GAMEDAY Round 1 Game 3: Discipline

“It is possible that longing for something is better than actually having it. I’ve heard it said that satisfaction is the death of desire.” – Hank Moody, LA Kings fan

It’s April 2016, and the San Jose Sharks own a 2-0 series lead over the Los Angeles Kings.

How did we get here?


Oh yeah.

In my mind, it’s easy to understand why the Sharks have out-hustled the Kings for two wins thus far: we have two Cups, they have zero.

We are like the lion who has feasted on so much gazelle carcass that we are now bloated, lacking motivation, still digesting the banquets of 2012 and 2014. The Sharks, on the other hand, are like the ravenous, scraggly, bearded outcast lion from the plains to the north that nobody in the animal kingdom cares about.

The Sharks are hungry. They have massive internal motivation, whipped into a frenzy by the ghosts of their past failures and missed opportunities. They are a team possessed, feeling the weight of time as it passes and steadily closes their possible championship window. They cannot bank on being able to reanimate Marleau’s corpse more than a handful of times more. They see that Joe Thornton’s pre-game warmup has subtly shifted from soccer and smelling salts to Metamucil and calcium supplements.

In short, the Sharks’ herculean efforts so far are a function of their impending ego death, the realization that they may end their careers absent hockey’s most important source of validation (except for Martin Jones, of course). Yes, make no mistake, the Sharks are highly motivated.

But there is an important distinction between motivation and its more noble cousin, discipline. Motivation is fleeting. Motivation is emotionally driven and requires you to be in a certain mental state to reap its benefits. Discipline, on the other hand, is the ability to summon your willpower and make the right choices regardless of how you feel.

Discipline is trying to recover every loose puck, even if it looks like you can’t win the footrace.

Discipline is fighting hard in every board battle and refusing to come away without the puck.

Discipline is finishing checks and blocking shots, even when your whole body hurts and you’re tired and you have won two Cups in the last 4 years.

Discipline is why I believe the Los Angeles Kings can still win this series.

At any rate, if they are going to win, they will need to lean heavily on their discipline. After all, how much motivation can actually remain for the Kings’ core players? They are highly paid, and they have already proven their greatness in championships past. Chances are, the inner motivation of each Kings player pales in comparison to that of their rivals in teal.

Most of us know what it’s like to struggle toward a lofty goal that seems unattainable at first. But little by little, you make progress, you grow, and the hard lessons of life shape the pursuit of your goal in little ways that make you more efficient and wiser. Finally, one day you achieve the goal, and you’re left with one nagging question.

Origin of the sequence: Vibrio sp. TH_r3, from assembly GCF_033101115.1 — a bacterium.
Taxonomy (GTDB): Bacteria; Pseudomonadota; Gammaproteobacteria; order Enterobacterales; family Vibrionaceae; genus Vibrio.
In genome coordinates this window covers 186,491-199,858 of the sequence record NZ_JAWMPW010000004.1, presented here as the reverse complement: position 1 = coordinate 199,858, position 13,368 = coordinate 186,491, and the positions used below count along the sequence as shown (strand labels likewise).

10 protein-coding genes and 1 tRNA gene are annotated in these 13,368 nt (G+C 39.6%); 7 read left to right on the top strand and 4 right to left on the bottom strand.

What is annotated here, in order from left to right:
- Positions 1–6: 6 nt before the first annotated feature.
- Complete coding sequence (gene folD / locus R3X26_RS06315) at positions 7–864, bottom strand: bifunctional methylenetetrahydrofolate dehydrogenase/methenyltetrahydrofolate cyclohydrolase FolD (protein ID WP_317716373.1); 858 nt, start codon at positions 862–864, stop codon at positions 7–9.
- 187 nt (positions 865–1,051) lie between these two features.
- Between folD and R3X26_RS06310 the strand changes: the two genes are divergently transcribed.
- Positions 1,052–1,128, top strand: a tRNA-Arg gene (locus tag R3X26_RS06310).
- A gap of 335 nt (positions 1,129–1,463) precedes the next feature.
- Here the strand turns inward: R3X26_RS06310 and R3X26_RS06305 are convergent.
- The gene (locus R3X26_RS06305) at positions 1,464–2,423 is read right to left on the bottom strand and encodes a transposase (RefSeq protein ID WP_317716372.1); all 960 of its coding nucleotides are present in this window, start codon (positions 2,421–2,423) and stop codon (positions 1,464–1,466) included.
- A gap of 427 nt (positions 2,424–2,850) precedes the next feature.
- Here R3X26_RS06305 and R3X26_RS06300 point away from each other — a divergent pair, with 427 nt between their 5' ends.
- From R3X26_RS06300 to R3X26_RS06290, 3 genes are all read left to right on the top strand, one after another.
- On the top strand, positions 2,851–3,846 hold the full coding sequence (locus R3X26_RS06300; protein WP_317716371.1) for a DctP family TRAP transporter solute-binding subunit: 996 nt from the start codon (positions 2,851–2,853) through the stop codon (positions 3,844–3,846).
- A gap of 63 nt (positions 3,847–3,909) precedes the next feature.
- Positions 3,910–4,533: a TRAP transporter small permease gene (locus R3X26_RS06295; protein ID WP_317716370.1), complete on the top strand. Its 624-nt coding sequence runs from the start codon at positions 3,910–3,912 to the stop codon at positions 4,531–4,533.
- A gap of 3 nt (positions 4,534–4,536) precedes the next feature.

What now?

You see, Elysium is a myth. There is no promised land, where, after reaching the land of milk and honey, everything is perfect for time immemorial and satisfaction is your new permanent state of being. The life well lived invites struggle, because it is inevitable. Even after great achievement comes new periods of questioning, longing, and the requirement to re-prove yourself once again.

Never forget that the players on the Kings are not numbers, they are not little avatars or characters in a fictional narrative, and they are not pixels on a screen. They are real humans who have dealt with these big questions of personal struggle, and dug so deeply that they were able to reverse sweep this very same team only two years ago.

I #believe in this team, because they have shown me that they believe in themselves. They have shown their true colors time and again, and those colors are black, white, and the red of the blood they have spilled in pursuit of this goal. What was the last thing you bled for?

Do not doubt these players’ discipline. Do not doubt their courage, their willingness to fight on even in the face of seemingly impossible obstacles like a 3-0 series deficit or being an 8-seed.

Do you have the discipline to reject cynicism and show the hockey world that you recognize the effort and sacrifice our players have made for themselves, for Los Angeles, and for you?

Why are you a Kings fan? So that you can proclaim their season already over and later point to how smart you were if they are in fact eliminated?

Or are you here because you know the magic that can happen, both for hockey players and us regular people, when you never give up? Because you know, that in the end, the struggle is what births the glory.

It’s the most magical time of the year. I hope you have the discipline to cast aside your cynicism and doubts, and make room in your Grinch heart for the possibility that it’s not over yet.
In fact, it’s never over.

…Except for the Ducks. They’re probably done-zo.

As a child, King Tufficult liked to hang out at Iceoplex to watch his dad’s summer skating group that included many gloriously mulleted individuals. Some of the people attached to those mullets played for the early 90′s LA Kings. It was destiny. Since then, King Tufficult is best known for extensively traveling in Europe during the Cup Finals and writing “The Post” after Game 6 of the 2014 WCF. If you're a glutton for punishment, you can follow King Tufficult on Twitter @KingTufficult.